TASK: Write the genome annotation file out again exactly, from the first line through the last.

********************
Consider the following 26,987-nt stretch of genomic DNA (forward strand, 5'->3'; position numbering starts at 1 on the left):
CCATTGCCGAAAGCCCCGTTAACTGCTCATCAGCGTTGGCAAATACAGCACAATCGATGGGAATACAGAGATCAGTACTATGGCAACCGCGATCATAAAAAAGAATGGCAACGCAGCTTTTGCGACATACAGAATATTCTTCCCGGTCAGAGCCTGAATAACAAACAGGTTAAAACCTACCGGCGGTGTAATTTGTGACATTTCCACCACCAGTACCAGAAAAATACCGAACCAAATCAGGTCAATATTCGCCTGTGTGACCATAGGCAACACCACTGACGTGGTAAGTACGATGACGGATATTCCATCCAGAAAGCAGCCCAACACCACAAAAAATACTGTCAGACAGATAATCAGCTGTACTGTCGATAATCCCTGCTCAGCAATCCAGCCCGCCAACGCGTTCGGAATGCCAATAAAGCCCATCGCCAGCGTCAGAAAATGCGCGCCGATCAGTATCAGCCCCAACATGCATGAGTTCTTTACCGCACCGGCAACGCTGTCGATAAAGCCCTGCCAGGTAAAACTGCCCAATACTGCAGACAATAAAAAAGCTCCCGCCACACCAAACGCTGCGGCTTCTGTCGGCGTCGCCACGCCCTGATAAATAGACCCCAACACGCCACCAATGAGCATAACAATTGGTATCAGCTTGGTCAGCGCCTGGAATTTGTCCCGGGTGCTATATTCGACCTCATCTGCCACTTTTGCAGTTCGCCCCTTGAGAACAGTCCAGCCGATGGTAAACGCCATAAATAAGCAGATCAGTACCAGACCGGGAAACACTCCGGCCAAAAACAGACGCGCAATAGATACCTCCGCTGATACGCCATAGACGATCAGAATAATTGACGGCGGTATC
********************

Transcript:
Consider the following 26,987-nt stretch of genomic DNA (forward strand, 5'->3'; position numbering starts at 1 on the left):
CCATTGCCGAAAGCCCCGTTAACTGCTCATCAGCGTTGGCAAATACAGCACAATCGATGGGAATACAGAGATCAGTACTATGGCAACCGCGATCATAAAAAAGAATGGCAACGCAGCTTTTGCGACATACAGAATATTCTTCCCGGTCAGAGCCTGAATAACAAACAGGTTAAAACCTACCGGCGGTGTAATTTGTGACATTTCCACCACCAGTACCAGAAAAATACCGAACCAAATCAGGTCAATATTCGCCTGTGTGACCATAGGCAACACCACTGACGTGGTAAGTACGATGACGGATATTCCATCCAGAAAGCAGCCCAACACCACAAAAAATACTGTCAGACAGATAATCAGCTGTACTGTCGATAATCCCTGCTCAGCAATCCAGCCCGCCAACGCGTTCGGAATGCCAATAAAGCCCATCGCCAGCGTCAGAAAATGCGCGCCGATCAGTATCAGCCCCAACATGCATGAGTTCTTTACCGCACCGGCAACGCTGTCGATAAAGCCCTGCCAGGTAAAACTGCCCAATACTGCAGACAATAAAAAAGCTCCCGCCACACCAAACGCTGCGGCTTCTGTCGGCGTCGCCACGCCCTGATAAATAGACCCCAACACGCCACCAATGAGCATAACAATTGGTATCAGCTTGGTCAGCGCCTGGAATTTGTCCCGGGTGCTATATTCGACCTCATCTGCCACTTTTGCAGTTCGCCCCTTGAGAACAGTCCAGCCGATGGTAAACGCCATAAATAAGCAGATCAGTACCAGACCGGGAAACACTCCGGCCAAAAACAGACGCGCAATAGATACCTCCGCTGATACGCCATAGACGATCAGAATAATTGACGGCGGTATC